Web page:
brandchannel asked Scott Beaudoin, Global Practice Director, Corporate & Brand Citizenship, MSLGROUP, commented on what the global study indicates that brand marketers must to resonate with Millennials.Continue reading...

social media

Myspace Doubles Down on Music and Video

Posted by Mark J. Miller on October 9, 2014 05:02 PM

Less than a decade ago, Myspace (then MySpace) ruled the Internet as a social hub for music and selfie-loving kids, but the mighty has fallen a long way down.

The company bought by Justin Timberlake and Specific Media LLC back in 2011 for $35 million and then relaunched a year later has just announced both platform enhancements as well as new partnerships to help engage and grow its one million users.Continue reading...


Brand-Led Coalition Targets Millennials on Sustainability and Climate Change

Posted by Sheila Shayon on October 7, 2014 11:54 AM

The tide is shifting in favor of our planet as a coalition of some of the world's leading global brands overcome market rivalry to form a coalition to engage young people on climate change issues.

Partners in Collectively, the new content- and action-driven digital platform, include Audi, BT Group, C&A Foundation, Carlsberg, Diageo, Facebook, General Mills, Google, Havas, IPG, Johnson & Johnson, Kingfisher, Lenovo, Marks & Spencer, McDonald's, Medialink, Microsoft, Nestlé, Nike, Omnicom, PepsiCo, Philips, SABMiller, Salesforce, Coca-Cola, Dow Chemical, Twitter, Unilever and WPP.

The pitch: "Collectively is where the power of positivity and collaboration make sustainability the new norm. Watch as we follow several young people across the globe that took a stand against the status quo to help build a better world around them. From emissions-cutting inventions to socially responsible travel, hear their inspirational ideas and let us know what you think. Join us at, comment, contribute and make this movement grow."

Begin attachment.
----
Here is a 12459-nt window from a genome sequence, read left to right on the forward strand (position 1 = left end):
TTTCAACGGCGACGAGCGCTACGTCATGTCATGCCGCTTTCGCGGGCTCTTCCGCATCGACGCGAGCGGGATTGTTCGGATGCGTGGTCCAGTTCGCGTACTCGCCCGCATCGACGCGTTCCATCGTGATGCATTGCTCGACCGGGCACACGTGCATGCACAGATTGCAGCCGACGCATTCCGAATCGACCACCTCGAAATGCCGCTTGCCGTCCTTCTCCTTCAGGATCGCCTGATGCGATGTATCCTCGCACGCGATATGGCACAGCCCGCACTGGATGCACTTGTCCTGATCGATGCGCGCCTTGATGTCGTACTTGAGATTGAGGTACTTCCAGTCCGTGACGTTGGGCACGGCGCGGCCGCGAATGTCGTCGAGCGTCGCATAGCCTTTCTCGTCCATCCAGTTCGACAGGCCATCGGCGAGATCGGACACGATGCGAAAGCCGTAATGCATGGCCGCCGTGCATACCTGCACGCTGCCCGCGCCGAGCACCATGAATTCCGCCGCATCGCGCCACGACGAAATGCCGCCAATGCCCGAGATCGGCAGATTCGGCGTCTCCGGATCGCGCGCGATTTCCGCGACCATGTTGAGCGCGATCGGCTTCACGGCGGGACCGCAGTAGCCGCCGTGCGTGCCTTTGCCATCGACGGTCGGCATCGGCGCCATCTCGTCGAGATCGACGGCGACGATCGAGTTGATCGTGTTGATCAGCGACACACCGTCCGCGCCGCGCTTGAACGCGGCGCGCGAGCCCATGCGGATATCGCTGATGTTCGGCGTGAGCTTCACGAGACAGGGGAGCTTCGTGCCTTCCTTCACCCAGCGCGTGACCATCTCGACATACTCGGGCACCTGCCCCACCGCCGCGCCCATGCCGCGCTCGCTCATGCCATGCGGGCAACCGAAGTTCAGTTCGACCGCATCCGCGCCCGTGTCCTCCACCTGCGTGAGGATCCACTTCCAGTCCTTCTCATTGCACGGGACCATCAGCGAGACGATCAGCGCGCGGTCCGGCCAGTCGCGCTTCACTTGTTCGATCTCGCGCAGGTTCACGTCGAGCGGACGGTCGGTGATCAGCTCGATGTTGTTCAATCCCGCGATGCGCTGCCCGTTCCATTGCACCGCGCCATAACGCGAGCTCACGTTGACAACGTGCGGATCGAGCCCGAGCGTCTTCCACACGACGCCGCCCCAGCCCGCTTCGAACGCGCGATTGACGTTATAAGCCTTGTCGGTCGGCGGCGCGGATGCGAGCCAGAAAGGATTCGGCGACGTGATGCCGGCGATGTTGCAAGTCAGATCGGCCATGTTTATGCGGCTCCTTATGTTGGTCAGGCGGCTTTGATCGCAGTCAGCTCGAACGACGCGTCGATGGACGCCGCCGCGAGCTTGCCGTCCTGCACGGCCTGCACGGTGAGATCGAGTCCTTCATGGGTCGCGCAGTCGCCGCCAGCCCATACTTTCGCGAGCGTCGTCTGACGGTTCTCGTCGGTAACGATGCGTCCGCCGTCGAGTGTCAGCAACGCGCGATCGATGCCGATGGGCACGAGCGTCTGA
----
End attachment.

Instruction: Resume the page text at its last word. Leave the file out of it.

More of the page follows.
The target audience is millennials, aged 18-30, tomorrow's rising powerbrokers who are inheriting a crippled planet. And as social media is their home away from home, the coalition is enlisting Facebook, Tumblr, Instagram, YouTube and Twitter to focus on “passion points” for that cohort. It's all well and good—but will millennials listen, let alone take action?Continue reading...

sip on this

Pabst Looks to Reassure Hipsters With Indie Music Festival

Posted by Mark J. Miller on September 25, 2014 06:31 PM

Pabst Blue Ribbon, the unofficial beer of hipsters across America, is throwing a party in hipster heaven: Portland, Oregon. As in the Portland that begat the hipsterrific TV show, Portlandia.

This weekend, PBR's marketing team is throwing its first-ever music festival, joining the parade of brands that have also fallen in love with the music festival circuit.

Project Pabst, as the three-day festival is called, couldn't be more ironic. It feature such acts as the British duo behind 80's phenom Tears for Fears, the reunited Constantines, Modest Mouse, Built to Spill and other acts that will cost a mere $35 for a one-day pass and $60 for two.

The whole event is a thank you to the Milwaukee-based brand’s top market. "We were trying to think of something we could do for Portland," Matt Slessler, Pabst's Pacific field marketing manager, told the Oregonian. "We refer to it as our love letter to Portland. That's really what it is, the city has just been so good to us."Continue reading...

response mechanism

After Alibaba, Chinese Brands Remain Unknown, Untrusted, Chinese

Posted by Abe Sauer on September 23, 2014 12:36 PM

Is "Made in China" really more desirable than "Made in France"?

That, at least for many younger Americans, is the suggestion of a new study of US Millennials from the Monogram Group, a Chicago branding agency. "The major takeaway from this report is that the popularity of Chinese products (among US consumers) exceeds those from other major markets, and the willingness to buy is even stronger if the brand is recognized," said the agency's president in a press release.

That takeaway may sound fishy to you—and it should. But the study does say something about the complex way American consumers think about "Chinese brands."Continue reading...